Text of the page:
13. 4 out of 5

    Todd N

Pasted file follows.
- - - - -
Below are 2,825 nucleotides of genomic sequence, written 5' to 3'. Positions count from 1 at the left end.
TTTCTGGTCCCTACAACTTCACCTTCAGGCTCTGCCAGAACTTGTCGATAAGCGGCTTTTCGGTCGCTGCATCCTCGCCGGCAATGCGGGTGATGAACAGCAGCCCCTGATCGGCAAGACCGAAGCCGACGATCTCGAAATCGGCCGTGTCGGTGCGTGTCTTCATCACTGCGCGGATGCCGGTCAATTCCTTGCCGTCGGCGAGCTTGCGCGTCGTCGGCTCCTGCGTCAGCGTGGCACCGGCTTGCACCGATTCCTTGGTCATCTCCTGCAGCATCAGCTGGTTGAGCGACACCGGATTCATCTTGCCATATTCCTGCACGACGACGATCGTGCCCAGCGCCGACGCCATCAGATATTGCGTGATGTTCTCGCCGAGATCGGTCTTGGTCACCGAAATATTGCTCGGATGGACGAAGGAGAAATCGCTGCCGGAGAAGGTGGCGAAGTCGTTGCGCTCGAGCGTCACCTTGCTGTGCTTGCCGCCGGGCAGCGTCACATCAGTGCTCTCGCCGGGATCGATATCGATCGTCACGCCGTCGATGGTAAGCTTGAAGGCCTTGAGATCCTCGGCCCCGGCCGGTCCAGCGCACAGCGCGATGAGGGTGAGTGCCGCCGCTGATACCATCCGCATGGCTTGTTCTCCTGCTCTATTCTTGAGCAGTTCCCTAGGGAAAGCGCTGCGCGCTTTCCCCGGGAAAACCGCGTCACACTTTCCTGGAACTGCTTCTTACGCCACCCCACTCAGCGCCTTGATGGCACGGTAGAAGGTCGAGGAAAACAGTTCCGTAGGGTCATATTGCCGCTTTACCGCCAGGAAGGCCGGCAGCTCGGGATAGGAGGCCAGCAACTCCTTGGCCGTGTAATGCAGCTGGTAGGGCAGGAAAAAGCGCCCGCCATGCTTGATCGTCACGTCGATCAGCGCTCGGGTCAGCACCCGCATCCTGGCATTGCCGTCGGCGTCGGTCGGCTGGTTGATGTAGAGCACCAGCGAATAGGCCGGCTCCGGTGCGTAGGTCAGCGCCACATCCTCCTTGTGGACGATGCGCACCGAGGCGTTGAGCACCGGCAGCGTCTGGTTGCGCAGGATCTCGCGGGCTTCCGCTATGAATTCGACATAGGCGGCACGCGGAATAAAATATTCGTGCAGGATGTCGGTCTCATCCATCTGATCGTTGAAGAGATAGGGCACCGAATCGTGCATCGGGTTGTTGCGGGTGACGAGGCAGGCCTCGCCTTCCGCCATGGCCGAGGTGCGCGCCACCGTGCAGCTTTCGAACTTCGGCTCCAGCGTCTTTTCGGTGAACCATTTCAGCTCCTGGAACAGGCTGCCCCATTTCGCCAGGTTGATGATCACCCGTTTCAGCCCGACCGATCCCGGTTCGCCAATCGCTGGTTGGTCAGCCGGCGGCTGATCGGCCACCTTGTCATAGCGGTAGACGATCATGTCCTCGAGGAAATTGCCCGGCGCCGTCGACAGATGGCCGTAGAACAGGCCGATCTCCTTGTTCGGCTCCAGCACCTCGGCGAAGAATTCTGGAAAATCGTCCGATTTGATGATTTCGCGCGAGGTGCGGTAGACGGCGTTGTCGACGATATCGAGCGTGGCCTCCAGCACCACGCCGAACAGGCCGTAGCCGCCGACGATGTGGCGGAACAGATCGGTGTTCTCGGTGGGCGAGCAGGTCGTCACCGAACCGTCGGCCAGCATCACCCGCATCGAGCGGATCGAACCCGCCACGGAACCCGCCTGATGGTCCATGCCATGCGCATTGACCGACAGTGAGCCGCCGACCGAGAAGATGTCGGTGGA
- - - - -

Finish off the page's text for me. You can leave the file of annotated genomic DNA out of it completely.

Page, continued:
Who is the man who would risk his neck for a brother man? Hitch! He's a complicated man and no one understands him but his mama. Chris Hitch! Hitch is a bad mother--Shut your mouth! All right, enough of that. This is an amazing book that I want everyone to read. To get an idea of how great it is -- finding out the identity of Deep Throat when it was still a closely guarded secret only merits a footnote in this massive memoir. I picked it up because it was recommended to me by a lot of people. Usuall Who is the man who would risk his neck for a brother man? Hitch! He's a complicated man and no one understands him but his mama. Chris Hitch! Hitch is a bad mother--Shut your mouth! All right, enough of that. This is an amazing book that I want everyone to read. To get an idea of how great it is -- finding out the identity of Deep Throat when it was still a closely guarded secret only merits a footnote in this massive memoir. I picked it up because it was recommended to me by a lot of people. Usually when people say I would love something it's a clear sign that I will hate it. One small example: The next person who recommends Curb Your Enthusiasm to me will get stabbed in the eye. But this set of recommenders was diverse enough to intrigue me. My vague impression of Mr. Hitchens before starting the book was that he is a bully. A bully for our side, but still a bully. After understanding his background a bit better I am a lot more sympathetic -- a mother who was such a striver and with such class consciousness that she hid her Jewish background, a father who was involved in a decisive naval battle in WWII and then tossed aside by the Royal Navy and the Tory government that he was so loyal to, and of course the routine, institutionalized child abuse of the English school system. Maybe he never tried his hand at fiction because he could never come up with a character as wonderfully complex as Christopher Hitchens. He straight up admits that he kept "two sets of books," by protesting with the International Socialists during the day and dining with the Establishment in the evening. He also admits that he disliked Bill Clinton, who was around Oxford at the same time, for doing the same thing he was doing. (We also learn that everyone knew Bill preferred his pot baked in brownies. Of course he didn't inhale.) But keep in mind that you will get the Christopher Hitchens that he wants you to see. We hear plenty about his homosexual activity in boarding school and next to nothing about his two wives. When he wishes he was a better father to his kids I barely remembered that he had a family. Reading about his literary friendships and extended circle was my favorite part. I read about the Friday lunches and postprandial word games with more than a little jealousy. Sadly, such banter is not occurring on the soccer fields or cub scout meetings of Palo Alto. My few feeble attempts to get something going at dinner parties generally results in my wife apologizing to someone later. And this is after I stopped drinking. The mystery of the book is how our lefty Socialist pinko homo winds up being a stout supporter of the Iraq invasion with Paul Wolfowitz on speed dial. From my reading there were two steps -- First the fatwa on his buddy Salman Rushdie and his disappointment in the reaction of the left, and second 9/11 and his disappointment in the reaction of the left. The chapters on Salman Rushdie and the fatwa were the most interesting. You can feel Hitch's raw sense of betrayal at the hypocritical reaction of many of his friends and people who were (in my opinion too) ready to ditch their Humanist values for fear of offending a totalitarian theocracy. I had forgotten that several translators for The Satanic Verses were attacked and one killed. Reading what Salman went through from a post-9/11 perspective is very enlightening, and I recommend everyone at least read that section of the book. Hitch ends with some fancy but very apropos Latin: Mutato nomine et de te fabula narratur. (Change only the name and this story is about you.) I haven't even touched on his mom's suicide, his atheist convictions, and some great travel stories, including receiving a beating on the streets of Beirut in his 50s. It's a great, messy, awesome book. This is a perfect book to read on the Kindle. I jumped between my Kindle2, iPad, and iPhone while reading this book. I think my vocabulary is pretty good, mostly from working my way through Mencken in my 20s, but I had to look up a word on every other page. I wouldn't have bothered looking these up on a dead-tree book. Also the Whispersync was necessary for jumping between different devices. However, I made the fatal mistake of paging forward on a footnote page and Whispersync kept trying to sync my devices to the end of the book. I had to use bookmarks to workaround this problem.